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Today’s Deep Space Extra

October 30th, 2019

In Today’s Deep Space Extra… NASA shares details of lunar surface missions. UAE plans to expand astronaut corps. James Webb Space Telescope (JWST) progress toward preparations for a March 2021 launch.

Human Space Exploration

NASA shares details of lunar surface missions — and they’re pretty cool
Arstechnica.com (10/29): The Lunar Exploration Advisory Group will wrap up a three day session in Washington D.C. on Wednesday. Participants on Tuesday discussed unfolding plans for the Artemis 3 mission that is to mark NASA’s accelerated return to the lunar surface with human explorers in 2024. The two person crew should have an unpressurized rover to extend their explorations as they touchdown at the south pole and equipment to search for deposits of water ice in permanently shaded crater recesses and the ability to collect samples for return to Earth. A week-long stay is envisioned. As NASA and its commercial and international partners strive to achieve a sustained lunar presence by 2028, they will have a pressurized rover and/or a surface habitat for up to four crew members.

UAE plans to expand astronaut corps
SpaceNews.com (10/25): Just weeks after celebrating the recent flight of its first astronaut, Hazza Al Mansoori, the United Arab Emirates (UAE) is preparing to expand its small core of astronauts. Now constrained to a pair of astronauts, the UAE has a second selection process under consideration. As a Russian spaceflight participant, Al Mansoori, carried out an eight day trip to the International Space Station (ISS) between September 25 and October 3.

Space Science

Here’s how NASA might bring home pieces of Mars (in a Darth Vader helmet)
Space.com (10/29): NASA and the European Space Agency (ESA) are working hard on a plan to return samples of Mars gathered by NASA’s Mars2020 rover back to Earth. The rover is to launch in July 2020 and land in February 2021 at Jezero crater, a potentially past habitable Martian environment. Then it’s to gather and cache samples of soil and rock for eventual return to Earth. U.S. and European experts are assessing a strategy to reach the cache site with a “fetch rover,” possibly launching from Earth in 2026. Once the samples are collected they would be launched into Martian orbit and join with another spacecraft for return to Earth. The plan was discussed at last week’s 70th International Aeronautical Conference (IAC) in Washington D.C. Studying Martian soil and rock has been a priority of the National Academies of Sciences, Medicine and Engineering.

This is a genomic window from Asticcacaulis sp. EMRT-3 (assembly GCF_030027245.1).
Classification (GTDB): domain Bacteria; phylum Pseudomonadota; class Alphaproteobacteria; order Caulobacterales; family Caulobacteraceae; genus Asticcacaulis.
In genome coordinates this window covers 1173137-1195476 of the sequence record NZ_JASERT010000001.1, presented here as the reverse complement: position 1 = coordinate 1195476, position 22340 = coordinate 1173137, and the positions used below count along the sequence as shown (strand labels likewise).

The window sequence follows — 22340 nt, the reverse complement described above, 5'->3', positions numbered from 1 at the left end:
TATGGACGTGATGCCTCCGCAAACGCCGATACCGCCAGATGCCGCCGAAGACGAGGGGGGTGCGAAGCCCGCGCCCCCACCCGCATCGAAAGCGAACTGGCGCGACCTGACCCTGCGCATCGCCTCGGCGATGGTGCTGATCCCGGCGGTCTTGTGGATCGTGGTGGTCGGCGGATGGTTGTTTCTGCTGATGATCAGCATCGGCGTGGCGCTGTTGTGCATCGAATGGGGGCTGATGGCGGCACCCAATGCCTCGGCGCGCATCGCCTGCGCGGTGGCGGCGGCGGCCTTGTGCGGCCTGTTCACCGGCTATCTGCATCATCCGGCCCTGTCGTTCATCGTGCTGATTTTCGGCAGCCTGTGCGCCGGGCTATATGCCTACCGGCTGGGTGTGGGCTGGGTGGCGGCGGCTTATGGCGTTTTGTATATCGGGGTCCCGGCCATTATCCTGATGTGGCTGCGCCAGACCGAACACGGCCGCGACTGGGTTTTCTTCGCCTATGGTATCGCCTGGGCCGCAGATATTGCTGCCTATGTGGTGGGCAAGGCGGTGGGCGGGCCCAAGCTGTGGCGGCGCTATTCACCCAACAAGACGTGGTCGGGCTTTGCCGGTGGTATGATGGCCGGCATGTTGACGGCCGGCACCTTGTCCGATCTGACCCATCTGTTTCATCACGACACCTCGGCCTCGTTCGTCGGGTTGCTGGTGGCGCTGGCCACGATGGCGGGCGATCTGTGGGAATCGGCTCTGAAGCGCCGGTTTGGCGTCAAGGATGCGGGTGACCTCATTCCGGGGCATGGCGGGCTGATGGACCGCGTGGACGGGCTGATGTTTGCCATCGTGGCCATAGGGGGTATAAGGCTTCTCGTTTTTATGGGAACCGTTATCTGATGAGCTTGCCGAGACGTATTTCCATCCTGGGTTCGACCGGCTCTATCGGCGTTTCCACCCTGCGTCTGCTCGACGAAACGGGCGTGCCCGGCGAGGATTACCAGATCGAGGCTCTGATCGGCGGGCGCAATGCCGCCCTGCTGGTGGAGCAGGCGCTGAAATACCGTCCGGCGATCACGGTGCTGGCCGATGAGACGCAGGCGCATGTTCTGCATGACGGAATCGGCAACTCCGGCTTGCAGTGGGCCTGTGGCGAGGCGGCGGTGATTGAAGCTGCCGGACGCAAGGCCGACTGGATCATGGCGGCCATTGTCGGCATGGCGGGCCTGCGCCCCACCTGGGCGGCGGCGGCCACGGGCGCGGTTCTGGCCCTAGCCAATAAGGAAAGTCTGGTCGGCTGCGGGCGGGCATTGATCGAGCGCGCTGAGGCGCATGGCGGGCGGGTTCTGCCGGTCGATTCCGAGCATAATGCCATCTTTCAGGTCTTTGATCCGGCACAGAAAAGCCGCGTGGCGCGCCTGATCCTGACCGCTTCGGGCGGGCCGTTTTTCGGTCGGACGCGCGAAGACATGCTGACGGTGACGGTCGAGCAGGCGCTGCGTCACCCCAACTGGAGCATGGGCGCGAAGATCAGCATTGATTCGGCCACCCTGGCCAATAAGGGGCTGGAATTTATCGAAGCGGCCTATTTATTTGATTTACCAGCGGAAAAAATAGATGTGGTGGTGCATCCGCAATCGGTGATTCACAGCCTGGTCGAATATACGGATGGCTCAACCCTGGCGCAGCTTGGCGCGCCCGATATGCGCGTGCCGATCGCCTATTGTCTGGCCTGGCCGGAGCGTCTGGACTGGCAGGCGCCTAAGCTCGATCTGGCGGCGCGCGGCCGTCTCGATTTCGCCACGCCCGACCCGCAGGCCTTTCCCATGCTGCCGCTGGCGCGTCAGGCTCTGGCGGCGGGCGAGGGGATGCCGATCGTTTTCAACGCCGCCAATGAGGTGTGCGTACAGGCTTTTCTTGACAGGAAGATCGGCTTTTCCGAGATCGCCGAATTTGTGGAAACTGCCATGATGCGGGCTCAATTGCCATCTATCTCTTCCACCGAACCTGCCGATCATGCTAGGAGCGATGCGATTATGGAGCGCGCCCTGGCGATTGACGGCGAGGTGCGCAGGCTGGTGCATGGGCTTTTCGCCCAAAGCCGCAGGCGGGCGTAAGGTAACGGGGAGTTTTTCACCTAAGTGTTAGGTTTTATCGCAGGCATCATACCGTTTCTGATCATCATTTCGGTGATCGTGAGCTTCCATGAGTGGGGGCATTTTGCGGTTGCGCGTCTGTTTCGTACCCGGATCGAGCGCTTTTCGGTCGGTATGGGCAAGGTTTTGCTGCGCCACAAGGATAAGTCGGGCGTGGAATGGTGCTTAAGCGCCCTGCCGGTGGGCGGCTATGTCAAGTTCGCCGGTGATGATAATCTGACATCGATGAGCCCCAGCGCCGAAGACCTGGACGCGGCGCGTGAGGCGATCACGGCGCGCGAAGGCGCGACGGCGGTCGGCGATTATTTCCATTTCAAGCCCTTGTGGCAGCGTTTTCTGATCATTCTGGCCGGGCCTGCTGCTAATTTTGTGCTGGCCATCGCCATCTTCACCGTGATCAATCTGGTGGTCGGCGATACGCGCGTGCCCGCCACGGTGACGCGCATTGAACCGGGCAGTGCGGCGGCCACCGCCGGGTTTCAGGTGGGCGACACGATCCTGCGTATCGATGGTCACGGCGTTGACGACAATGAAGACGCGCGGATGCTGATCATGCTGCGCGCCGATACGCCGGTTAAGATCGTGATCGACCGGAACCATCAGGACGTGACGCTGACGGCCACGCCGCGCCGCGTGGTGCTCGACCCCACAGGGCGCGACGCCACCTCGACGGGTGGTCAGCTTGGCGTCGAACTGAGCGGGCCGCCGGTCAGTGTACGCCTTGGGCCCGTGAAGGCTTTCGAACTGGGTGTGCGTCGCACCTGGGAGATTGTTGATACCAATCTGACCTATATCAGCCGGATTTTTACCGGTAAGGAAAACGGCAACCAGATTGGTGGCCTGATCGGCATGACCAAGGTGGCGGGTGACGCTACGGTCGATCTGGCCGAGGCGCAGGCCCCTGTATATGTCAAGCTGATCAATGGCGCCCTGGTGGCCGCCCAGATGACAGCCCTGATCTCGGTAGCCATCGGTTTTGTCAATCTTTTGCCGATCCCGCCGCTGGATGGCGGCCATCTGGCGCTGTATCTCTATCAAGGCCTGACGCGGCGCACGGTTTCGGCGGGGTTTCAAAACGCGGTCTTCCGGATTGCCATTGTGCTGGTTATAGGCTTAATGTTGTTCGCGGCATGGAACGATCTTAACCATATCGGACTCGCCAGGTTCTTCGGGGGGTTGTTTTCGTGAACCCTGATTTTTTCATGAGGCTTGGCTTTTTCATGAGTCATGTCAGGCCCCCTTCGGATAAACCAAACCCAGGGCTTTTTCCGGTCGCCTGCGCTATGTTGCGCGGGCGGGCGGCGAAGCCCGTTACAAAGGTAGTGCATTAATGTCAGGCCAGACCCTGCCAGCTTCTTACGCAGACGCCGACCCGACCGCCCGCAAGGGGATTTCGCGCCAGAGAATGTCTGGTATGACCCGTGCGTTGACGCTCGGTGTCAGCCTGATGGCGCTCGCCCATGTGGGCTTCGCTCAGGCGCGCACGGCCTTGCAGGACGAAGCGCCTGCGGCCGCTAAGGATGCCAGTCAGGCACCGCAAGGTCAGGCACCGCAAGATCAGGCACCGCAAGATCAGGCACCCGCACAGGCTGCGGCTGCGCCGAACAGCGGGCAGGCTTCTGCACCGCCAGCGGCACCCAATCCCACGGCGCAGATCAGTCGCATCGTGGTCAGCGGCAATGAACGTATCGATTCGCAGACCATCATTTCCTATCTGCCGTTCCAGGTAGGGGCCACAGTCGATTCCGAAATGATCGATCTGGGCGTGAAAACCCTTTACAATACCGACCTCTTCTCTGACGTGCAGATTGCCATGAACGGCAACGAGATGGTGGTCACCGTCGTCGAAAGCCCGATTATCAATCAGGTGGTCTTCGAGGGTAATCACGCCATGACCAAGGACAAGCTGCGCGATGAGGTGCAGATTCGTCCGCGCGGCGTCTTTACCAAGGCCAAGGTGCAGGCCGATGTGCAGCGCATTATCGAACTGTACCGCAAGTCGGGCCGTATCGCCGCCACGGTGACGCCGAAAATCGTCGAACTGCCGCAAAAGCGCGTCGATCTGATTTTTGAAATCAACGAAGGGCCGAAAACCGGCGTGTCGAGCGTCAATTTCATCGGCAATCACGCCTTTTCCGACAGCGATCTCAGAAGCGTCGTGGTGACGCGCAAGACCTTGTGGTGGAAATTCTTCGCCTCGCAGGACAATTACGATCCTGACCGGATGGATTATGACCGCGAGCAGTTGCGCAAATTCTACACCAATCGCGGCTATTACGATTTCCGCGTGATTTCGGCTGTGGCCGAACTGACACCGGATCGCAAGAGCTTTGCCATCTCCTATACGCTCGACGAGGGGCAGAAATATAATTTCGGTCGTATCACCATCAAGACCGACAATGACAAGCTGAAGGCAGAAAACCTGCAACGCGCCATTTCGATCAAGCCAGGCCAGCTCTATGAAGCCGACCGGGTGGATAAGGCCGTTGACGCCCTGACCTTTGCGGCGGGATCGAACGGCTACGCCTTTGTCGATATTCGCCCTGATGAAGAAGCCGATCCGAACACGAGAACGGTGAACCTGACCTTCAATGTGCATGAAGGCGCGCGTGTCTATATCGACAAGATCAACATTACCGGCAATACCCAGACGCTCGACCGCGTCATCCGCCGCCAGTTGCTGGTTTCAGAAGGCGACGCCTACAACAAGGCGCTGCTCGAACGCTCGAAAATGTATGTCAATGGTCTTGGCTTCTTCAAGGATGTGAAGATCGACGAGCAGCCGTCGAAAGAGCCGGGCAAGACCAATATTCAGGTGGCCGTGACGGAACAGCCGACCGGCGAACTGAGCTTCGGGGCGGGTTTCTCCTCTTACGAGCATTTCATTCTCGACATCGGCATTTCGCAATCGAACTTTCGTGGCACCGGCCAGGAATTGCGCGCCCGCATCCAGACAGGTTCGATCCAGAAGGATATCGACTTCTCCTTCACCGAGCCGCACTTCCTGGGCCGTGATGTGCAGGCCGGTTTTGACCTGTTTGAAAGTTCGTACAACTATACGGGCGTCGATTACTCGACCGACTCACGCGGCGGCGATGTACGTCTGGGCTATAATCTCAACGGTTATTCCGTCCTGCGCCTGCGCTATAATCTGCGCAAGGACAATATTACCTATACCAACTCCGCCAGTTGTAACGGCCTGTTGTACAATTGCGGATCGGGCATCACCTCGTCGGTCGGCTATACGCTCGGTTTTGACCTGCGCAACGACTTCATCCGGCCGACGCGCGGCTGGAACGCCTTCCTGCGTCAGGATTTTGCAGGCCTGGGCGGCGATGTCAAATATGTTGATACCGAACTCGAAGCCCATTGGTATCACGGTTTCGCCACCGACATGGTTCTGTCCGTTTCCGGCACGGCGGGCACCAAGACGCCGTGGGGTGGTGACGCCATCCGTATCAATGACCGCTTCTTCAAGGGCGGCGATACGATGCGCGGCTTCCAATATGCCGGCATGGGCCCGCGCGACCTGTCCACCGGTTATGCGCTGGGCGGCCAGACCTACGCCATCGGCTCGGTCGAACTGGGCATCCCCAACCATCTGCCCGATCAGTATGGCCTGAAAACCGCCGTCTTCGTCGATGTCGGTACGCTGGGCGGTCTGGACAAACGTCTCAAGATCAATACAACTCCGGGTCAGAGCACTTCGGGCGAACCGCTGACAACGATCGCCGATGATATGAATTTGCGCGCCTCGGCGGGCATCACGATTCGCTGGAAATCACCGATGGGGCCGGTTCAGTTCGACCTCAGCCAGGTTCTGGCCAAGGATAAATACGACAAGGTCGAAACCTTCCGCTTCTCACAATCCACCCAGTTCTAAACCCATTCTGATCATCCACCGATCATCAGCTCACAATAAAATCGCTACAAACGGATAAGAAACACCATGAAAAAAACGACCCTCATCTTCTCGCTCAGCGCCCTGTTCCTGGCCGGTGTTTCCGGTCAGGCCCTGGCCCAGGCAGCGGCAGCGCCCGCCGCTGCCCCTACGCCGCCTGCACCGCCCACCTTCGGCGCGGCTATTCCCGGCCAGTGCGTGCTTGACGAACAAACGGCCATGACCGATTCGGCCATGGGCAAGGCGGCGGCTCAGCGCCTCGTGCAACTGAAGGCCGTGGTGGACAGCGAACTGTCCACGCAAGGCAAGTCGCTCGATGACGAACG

JWST schedule margin shrinks
Coalition Member in the News – Northrop Grumman
SpaceNews.com (10/29): In an update provided NASA’s Astrophysics Advisory Committee, an agency program director for the James Webb Space Telescope (JWST) said progress toward preparations for a March 2021 launch of the JWST is progressing but has reduced schedule reserves from about nine months in June 2018 to just over two months. The designated successor to the 29-year-old Hubble Space Telescope, JWST was developed to study the early universe and look for bio markers in the atmospheres of extra solar planets.

Hayabusa2 completes key missions
Japan News (10/30): Japan’s Hayabusa 2 spacecraft is nearing the end of its long stay at the asteroid Ryugu. The spacecraft has landed twice on the asteroid to collect samples and deployed small surface rover/hoppers. It reached the distant asteroid in mid-2018 and is scheduled to depart for Earth in the November/December time frame and return with its sample material in late 2020.

Other News

SpaceX is sure they’ll be able to land Starship on the Moon in 2022
Universe Today (10/28): SpaceX president Gwynne Shotwell offered a timeline for reaching the Moon with the company’s reusable Starship while speaking before the 70th International Astronautical Conference (IAC) in Washington last week. Plans envision an Earth orbit mission next year, a mission to the Moon for a landing in 2022 and on a lunar landing mission with astronauts two years later.

Morgan Stanley: Don’t underestimate the economic importance of launching people into space
Houston Chronicle (10/29): Morgan Stanley subscribes to a future $1 trillion space economy estimate, including a commercial human spaceflight contribution.

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